Two threads of the same tapestry.
Our regular readers know the Fed usually lends against high quality collateral, has recently expanded their definition of 'high-quality' and has had the option of outright purchases in their bag of tricks. It's a bit unsettling to see PIMCO calling for what the cognesceti call "Extraordinary Actions".
Mr. Evans-Pritchard can be a bit alarmist but we've found his reporting to be accurate enough that we've been linking to him for a year.
From The Telegraph:
The US Federal Reserve is examining the Nordic bank nationalisations of the 1990s as a possible interim solution to the US financial crisis.
The Fed has been criticised for its rescue of Bear Stearns, which critics say has degenerated into a taxpayer gift to rich bankers.
A senior official at one of the Scandinavian central banks told The Daily Telegraph that Fed strategists had stepped up contacts to learn how Norway, Sweden and Finland managed their traumatic crisis from 1991 to 1993, which brought the region's economy to its knees.
It is understood that Fed vice-chairman Don Kohn remains very concerned by the depth of the US crisis and is eyeing the Nordic approach for contingency options....MORE
...Q: We have seen the significant Fed easing that you expected at the December Cyclical Forum as well as additional credit facilities and some fiscal stimulus in the form of tax breaks. Will these responses be sufficient to contain this self-feeding process?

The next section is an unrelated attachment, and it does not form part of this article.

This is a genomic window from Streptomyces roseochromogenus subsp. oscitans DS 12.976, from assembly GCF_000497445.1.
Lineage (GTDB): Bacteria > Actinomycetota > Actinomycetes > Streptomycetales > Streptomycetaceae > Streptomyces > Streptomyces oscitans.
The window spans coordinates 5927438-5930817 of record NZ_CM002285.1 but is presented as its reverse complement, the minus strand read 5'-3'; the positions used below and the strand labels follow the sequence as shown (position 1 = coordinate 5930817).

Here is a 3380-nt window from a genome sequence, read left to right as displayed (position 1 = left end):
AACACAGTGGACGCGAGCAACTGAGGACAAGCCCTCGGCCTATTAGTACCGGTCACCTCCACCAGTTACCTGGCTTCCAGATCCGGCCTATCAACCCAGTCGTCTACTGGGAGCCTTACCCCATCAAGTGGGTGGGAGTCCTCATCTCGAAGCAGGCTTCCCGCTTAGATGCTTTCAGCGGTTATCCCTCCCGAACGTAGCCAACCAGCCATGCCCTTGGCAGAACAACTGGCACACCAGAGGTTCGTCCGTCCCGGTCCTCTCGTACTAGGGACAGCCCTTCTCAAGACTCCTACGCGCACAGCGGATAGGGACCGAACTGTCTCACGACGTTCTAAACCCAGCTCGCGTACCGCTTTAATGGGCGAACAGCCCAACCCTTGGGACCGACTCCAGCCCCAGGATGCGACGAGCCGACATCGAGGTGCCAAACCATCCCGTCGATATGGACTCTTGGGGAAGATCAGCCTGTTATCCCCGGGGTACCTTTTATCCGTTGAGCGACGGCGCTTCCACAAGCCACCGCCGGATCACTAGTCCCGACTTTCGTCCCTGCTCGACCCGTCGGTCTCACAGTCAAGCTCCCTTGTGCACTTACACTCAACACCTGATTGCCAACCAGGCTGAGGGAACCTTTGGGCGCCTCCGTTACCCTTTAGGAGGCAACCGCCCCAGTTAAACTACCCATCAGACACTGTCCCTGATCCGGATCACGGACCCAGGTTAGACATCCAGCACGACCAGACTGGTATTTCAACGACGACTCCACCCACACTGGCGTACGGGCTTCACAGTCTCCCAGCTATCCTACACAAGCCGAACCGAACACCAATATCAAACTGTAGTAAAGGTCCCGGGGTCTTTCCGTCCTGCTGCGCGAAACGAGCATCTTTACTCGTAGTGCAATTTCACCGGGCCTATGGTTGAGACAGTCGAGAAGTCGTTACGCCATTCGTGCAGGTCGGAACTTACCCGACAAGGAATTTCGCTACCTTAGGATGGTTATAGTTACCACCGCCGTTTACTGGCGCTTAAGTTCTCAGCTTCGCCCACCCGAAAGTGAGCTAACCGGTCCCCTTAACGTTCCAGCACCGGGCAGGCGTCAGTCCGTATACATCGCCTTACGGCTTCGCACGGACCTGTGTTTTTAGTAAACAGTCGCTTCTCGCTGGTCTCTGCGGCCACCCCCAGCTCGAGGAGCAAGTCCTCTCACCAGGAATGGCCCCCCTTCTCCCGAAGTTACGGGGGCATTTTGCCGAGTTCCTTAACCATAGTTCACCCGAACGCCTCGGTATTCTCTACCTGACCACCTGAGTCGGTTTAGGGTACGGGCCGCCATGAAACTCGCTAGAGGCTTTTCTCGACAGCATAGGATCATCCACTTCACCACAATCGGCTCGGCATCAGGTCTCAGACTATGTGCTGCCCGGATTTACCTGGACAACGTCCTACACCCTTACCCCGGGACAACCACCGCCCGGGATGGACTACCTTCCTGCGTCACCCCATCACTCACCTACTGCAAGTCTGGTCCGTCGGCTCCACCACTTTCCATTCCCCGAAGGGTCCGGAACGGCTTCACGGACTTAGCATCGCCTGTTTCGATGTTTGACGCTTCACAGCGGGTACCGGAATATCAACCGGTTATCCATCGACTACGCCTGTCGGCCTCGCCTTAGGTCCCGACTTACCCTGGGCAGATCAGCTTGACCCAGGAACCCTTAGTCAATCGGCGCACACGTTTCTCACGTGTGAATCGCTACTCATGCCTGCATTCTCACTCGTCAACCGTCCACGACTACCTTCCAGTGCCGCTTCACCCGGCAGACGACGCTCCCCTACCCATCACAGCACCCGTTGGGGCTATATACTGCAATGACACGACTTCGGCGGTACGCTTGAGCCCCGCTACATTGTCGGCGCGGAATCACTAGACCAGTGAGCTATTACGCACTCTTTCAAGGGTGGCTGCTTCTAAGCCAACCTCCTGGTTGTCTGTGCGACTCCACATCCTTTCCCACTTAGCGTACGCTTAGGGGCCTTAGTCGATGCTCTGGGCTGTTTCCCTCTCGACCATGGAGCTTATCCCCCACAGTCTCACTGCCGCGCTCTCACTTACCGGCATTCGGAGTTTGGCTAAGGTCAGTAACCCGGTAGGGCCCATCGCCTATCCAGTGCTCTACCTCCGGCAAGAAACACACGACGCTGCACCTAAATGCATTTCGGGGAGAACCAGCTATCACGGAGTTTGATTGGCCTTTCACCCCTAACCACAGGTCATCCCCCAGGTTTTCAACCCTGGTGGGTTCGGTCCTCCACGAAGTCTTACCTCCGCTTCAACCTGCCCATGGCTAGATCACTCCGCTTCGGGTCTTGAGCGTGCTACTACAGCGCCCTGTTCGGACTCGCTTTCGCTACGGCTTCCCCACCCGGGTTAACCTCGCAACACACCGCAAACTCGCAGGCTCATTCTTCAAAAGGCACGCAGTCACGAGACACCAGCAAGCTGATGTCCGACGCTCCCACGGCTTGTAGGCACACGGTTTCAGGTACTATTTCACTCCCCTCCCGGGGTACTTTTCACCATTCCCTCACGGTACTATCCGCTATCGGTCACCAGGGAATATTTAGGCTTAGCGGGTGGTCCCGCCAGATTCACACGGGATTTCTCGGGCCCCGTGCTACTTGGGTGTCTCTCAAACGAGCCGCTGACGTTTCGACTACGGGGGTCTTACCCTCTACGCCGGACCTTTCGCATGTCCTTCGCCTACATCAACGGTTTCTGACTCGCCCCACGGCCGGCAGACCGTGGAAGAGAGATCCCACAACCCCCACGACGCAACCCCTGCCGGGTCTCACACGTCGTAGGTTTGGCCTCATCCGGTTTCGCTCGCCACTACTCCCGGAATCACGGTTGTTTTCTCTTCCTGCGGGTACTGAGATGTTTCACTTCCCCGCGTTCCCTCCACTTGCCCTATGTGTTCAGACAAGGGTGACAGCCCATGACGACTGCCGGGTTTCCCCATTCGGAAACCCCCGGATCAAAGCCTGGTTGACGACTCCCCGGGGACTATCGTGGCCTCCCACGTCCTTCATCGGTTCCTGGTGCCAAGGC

...So, in addition to the alternative credit facilities the Fed has recently provided, first to banks and then to broker-dealers, we expect the Fed to more aggressively use its balance sheet. They don’t just need to lend against mortgage collateral via enlarged Treasury auction facilities and term repo operations, they need to buy mortgage collateral outright. This is, at the margin, a quasi fiscal policy action, in that any losses the Fed were to take would reduce the seinorage rebates it pays the Federal government on the profits and interest generated by its portfolio. This makes it a politically difficult step for the Fed, but it is a step we think they will take, as the political climate evolves toward recognition that all tools must be employed.
HT: 1440 Wall Street who writes
...Deleveraging in the shadow bank system is leading to mispricing in high quality assets and Pimco is happy to accomodate the sellers who have no other choice.
Price discovery is a bitch, especially when your only option is to hit Bill Gross’ lowball bid.
If you are pressed for time, you can read the Cliffnotes version on Pimco’s commentary, summed up in the following sentence:
Until property deflation is stopped, nothing else is going to work in our economy.
Fair warning, reading their commentary will ruin your mood heading into the weekend.